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How to stop your depressive thoughts from ruining your morning.

This article is written in response to a question on Quora and is a part of our series, Depression Q & A. If you have a question you want answered in a future article or video, please visit our contact us page and write us an email.

How can I start my day out with a little bit normalcy instead of letting my depressive thoughts consume me?

I interpret this person as experiencing strong symptoms of depression in the morning. The person seems to find it hard to overcome these symptoms and is stuck with them throughout the day. The person is experiencing difficulty controlling their depressive thoughts which are particularly strong in the morning.

Why are we more likely to feel depressed in the morning?

So why are our depressive symptoms stronger in the morning than during the rest of the day? Simple, we have recently woken from a dream state, wherein our subconscious thoughts have been able to express themselves without hinderance. These thoughts have affected us during the dream state and is continuing to do this in the morning since our conscious mind has not yet become active. In other words, our defences are down and our subconscious desires and suppressed memories are running amok.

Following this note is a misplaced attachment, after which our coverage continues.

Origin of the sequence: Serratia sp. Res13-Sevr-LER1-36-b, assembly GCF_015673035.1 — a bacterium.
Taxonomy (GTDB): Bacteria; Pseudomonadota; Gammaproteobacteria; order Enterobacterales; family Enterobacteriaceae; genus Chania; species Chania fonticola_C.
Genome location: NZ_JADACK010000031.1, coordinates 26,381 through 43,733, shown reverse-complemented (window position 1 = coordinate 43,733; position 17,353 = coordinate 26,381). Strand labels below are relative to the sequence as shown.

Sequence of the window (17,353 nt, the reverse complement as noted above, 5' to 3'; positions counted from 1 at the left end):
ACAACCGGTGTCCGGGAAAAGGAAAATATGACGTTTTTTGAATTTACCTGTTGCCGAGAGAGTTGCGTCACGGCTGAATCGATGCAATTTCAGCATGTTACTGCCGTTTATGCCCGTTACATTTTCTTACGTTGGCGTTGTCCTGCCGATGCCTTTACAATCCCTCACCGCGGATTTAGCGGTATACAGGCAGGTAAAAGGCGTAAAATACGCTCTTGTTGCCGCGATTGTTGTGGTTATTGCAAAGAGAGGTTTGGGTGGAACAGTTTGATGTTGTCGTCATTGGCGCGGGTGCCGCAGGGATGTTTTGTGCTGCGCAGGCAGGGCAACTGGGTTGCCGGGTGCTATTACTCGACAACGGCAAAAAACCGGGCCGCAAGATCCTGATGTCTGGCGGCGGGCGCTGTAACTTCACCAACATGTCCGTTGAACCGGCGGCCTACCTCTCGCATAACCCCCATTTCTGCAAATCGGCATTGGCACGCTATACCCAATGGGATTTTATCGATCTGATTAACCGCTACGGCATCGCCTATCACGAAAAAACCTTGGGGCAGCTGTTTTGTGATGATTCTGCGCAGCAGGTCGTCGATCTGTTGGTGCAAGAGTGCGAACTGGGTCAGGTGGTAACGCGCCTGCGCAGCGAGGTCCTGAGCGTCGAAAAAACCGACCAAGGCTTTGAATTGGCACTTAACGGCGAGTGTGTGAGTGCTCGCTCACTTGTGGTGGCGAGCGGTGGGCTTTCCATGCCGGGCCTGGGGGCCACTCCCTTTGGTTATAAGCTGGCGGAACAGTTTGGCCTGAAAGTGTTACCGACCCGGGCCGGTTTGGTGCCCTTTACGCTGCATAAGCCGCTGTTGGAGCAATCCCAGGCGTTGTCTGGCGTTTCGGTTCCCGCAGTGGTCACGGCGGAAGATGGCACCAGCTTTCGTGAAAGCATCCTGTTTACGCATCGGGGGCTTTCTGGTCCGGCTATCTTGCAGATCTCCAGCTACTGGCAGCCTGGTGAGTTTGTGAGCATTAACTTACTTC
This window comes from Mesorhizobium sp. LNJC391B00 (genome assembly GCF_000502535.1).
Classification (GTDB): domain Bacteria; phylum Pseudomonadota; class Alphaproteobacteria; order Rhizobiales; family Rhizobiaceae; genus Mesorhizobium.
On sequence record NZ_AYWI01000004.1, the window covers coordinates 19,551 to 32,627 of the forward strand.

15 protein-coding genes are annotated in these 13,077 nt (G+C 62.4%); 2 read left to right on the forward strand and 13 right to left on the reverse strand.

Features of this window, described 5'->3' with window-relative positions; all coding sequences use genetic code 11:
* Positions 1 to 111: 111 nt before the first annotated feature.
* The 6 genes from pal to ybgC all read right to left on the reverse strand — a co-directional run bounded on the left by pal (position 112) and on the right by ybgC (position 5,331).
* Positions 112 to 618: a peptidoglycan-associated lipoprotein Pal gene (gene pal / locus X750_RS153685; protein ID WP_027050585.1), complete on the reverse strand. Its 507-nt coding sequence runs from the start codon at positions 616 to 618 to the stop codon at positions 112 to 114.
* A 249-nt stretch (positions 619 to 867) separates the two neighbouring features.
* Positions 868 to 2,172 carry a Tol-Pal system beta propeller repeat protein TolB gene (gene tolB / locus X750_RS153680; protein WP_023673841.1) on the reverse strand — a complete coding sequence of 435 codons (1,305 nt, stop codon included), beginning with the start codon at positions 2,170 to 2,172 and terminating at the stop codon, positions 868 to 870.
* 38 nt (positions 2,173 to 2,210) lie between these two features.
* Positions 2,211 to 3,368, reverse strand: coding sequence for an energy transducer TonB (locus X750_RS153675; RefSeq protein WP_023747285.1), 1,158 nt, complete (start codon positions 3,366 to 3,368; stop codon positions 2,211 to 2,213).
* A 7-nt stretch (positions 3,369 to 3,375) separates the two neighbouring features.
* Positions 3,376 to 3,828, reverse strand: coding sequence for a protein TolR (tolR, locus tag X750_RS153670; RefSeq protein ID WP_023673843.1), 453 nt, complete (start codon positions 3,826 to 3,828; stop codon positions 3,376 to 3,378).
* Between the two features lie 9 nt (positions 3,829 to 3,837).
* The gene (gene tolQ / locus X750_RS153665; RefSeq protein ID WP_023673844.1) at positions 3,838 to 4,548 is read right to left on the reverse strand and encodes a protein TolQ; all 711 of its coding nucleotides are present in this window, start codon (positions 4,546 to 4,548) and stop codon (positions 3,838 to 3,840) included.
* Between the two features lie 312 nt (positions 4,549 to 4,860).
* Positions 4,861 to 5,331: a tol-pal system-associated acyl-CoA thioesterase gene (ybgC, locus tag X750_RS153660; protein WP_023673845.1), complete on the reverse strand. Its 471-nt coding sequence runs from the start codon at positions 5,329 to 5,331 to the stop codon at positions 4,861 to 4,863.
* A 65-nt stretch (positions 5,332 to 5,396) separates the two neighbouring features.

Avoid depression by reverse engineering your mental well-being

The easiest way to overcome this, albeit a temporary one, is to reverse engineer your mental well-being. Think about a time during any given day where you are less likely to have depressive symptoms. For most people, this tends to be during the middle of the day when they are busy with work. Reverse engineering this state would mean that work is something that alleviates depressive symptoms. In such, starting your day by delving into something productive is a sure fire way to gain control over your depression. However, this is just a temporary method and will not help you in the long run as the inner conflict causing your depression has gone unresolved. If you wish to overcome your depression on a permanent basis, I suggest you seek therapeutic help.

Philip Andersson

Depression & Anxiety Counsellor


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